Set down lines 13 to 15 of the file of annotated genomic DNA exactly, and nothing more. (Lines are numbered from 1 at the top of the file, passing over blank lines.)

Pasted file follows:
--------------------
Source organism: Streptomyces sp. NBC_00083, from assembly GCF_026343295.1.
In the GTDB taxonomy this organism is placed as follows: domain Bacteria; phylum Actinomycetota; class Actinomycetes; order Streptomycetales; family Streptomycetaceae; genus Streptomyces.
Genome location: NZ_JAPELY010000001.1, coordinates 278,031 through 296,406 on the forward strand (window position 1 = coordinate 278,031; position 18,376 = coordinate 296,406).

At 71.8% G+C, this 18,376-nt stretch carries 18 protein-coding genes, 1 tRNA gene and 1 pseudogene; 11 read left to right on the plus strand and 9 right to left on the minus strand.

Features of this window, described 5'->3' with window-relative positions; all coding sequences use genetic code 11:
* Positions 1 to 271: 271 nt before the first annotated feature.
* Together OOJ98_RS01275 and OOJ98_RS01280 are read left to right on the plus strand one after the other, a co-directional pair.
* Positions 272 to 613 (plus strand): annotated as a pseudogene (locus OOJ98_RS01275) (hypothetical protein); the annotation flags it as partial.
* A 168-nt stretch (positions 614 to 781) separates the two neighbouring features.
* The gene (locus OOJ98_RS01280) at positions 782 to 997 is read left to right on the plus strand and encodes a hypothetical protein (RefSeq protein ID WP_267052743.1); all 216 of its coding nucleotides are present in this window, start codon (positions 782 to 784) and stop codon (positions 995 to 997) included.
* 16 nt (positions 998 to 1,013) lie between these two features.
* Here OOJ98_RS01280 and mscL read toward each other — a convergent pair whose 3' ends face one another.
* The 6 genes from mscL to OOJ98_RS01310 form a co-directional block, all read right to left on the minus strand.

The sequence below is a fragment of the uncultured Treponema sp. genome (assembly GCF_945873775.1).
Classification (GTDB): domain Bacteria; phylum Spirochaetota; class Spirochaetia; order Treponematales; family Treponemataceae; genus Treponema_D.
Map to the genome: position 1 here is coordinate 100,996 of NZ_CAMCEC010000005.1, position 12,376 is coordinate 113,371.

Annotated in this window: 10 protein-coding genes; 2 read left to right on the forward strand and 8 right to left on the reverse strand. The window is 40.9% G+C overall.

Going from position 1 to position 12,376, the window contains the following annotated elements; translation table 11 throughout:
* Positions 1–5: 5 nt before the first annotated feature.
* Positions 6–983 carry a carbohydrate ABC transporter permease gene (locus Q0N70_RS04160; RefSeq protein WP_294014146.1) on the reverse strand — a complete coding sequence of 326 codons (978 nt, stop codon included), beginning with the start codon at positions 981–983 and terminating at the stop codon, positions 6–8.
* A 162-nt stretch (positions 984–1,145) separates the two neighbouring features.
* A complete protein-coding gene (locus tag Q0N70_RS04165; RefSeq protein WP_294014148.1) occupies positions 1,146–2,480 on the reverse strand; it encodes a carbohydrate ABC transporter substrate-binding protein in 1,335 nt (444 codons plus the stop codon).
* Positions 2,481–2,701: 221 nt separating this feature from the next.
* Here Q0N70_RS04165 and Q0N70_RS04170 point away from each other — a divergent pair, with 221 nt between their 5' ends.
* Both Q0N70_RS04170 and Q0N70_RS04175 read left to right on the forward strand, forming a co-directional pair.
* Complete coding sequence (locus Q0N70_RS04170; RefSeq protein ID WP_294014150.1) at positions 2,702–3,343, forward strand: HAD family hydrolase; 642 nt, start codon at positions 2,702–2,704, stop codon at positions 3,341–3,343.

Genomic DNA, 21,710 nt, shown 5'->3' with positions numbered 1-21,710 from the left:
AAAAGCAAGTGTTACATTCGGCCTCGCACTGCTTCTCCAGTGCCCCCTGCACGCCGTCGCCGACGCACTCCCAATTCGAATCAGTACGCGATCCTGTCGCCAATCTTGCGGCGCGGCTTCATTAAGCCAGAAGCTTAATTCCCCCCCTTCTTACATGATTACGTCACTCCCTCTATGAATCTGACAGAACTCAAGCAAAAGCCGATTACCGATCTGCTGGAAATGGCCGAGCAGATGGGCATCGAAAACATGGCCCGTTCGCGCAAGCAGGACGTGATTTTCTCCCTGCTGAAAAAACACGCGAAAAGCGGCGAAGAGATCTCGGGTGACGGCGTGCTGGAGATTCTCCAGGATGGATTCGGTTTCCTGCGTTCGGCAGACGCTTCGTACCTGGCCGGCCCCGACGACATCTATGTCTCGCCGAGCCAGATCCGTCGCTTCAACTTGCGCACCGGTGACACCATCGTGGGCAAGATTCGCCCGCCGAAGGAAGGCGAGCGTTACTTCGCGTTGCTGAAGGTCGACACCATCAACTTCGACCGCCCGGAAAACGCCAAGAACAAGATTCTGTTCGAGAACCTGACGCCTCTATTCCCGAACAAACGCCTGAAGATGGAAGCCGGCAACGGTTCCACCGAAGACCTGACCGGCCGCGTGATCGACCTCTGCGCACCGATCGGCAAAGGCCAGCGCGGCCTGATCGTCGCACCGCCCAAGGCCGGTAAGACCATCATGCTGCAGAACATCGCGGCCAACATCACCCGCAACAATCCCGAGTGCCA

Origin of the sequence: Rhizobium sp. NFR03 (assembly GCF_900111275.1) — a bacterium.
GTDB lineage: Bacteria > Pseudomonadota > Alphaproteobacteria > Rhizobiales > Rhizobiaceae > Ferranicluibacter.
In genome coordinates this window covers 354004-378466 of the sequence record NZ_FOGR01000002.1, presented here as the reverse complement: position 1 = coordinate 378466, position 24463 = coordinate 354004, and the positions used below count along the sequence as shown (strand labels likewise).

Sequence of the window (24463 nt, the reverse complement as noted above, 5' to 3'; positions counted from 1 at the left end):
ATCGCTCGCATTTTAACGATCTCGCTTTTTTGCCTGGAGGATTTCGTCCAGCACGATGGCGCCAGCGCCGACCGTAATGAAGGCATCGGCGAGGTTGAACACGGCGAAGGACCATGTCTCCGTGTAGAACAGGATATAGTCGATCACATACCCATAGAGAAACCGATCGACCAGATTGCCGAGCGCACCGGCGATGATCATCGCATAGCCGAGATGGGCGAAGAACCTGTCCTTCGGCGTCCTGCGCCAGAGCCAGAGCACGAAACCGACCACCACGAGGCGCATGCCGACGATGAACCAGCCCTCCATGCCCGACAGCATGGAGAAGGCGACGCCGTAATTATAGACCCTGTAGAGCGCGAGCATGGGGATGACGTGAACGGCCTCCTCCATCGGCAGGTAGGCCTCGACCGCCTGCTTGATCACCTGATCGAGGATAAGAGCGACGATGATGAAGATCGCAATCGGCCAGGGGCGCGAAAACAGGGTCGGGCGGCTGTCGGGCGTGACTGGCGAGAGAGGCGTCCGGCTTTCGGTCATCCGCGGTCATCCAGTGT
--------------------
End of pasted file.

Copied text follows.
* The 6 genes from mscL to OOJ98_RS01310 form a co-directional block, all read right to left on the minus strand.

The sequence below is a fragment of the uncultured Treponema sp. genome (assembly GCF_945873775.1).
Classification (GTDB): domain Bacteria; phylum Spirochaetota; class Spirochaetia; order Treponematales; family Treponemataceae; genus Treponema_D.